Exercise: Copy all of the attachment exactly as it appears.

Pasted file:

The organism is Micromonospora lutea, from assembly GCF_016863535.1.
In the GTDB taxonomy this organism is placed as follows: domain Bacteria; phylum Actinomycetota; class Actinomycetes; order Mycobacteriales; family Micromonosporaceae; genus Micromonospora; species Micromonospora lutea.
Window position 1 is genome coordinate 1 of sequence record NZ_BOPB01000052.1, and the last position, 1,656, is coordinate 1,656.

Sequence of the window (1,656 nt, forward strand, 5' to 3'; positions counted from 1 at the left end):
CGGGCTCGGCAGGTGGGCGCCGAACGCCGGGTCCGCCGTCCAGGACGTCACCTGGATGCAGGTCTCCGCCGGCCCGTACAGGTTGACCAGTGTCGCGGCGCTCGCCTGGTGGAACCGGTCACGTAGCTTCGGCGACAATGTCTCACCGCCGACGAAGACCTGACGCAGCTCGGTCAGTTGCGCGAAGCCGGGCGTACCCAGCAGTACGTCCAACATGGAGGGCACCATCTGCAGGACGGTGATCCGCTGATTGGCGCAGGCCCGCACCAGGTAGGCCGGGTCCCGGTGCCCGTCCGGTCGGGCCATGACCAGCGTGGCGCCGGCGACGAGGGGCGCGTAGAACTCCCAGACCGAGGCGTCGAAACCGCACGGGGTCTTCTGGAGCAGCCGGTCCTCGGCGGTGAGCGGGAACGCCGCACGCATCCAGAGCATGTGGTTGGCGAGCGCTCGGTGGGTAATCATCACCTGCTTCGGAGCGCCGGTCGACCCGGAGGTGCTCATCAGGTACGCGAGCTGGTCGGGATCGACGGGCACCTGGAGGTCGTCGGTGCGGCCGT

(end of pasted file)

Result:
The organism is Micromonospora lutea, from assembly GCF_016863535.1.
In the GTDB taxonomy this organism is placed as follows: domain Bacteria; phylum Actinomycetota; class Actinomycetes; order Mycobacteriales; family Micromonosporaceae; genus Micromonospora; species Micromonospora lutea.
Window position 1 is genome coordinate 1 of sequence record NZ_BOPB01000052.1, and the last position, 1,656, is coordinate 1,656.

Sequence of the window (1,656 nt, forward strand, 5' to 3'; positions counted from 1 at the left end):
CGGGCTCGGCAGGTGGGCGCCGAACGCCGGGTCCGCCGTCCAGGACGTCACCTGGATGCAGGTCTCCGCCGGCCCGTACAGGTTGACCAGTGTCGCGGCGCTCGCCTGGTGGAACCGGTCACGTAGCTTCGGCGACAATGTCTCACCGCCGACGAAGACCTGACGCAGCTCGGTCAGTTGCGCGAAGCCGGGCGTACCCAGCAGTACGTCCAACATGGAGGGCACCATCTGCAGGACGGTGATCCGCTGATTGGCGCAGGCCCGCACCAGGTAGGCCGGGTCCCGGTGCCCGTCCGGTCGGGCCATGACCAGCGTGGCGCCGGCGACGAGGGGCGCGTAGAACTCCCAGACCGAGGCGTCGAAACCGCACGGGGTCTTCTGGAGCAGCCGGTCCTCGGCGGTGAGCGGGAACGCCGCACGCATCCAGAGCATGTGGTTGGCGAGCGCTCGGTGGGTAATCATCACCTGCTTCGGAGCGCCGGTCGACCCGGAGGTGCTCATCAGGTACGCGAGCTGGTCGGGATCGACGGGCACCTGGAGGTCGTCGGTGCGGCCGT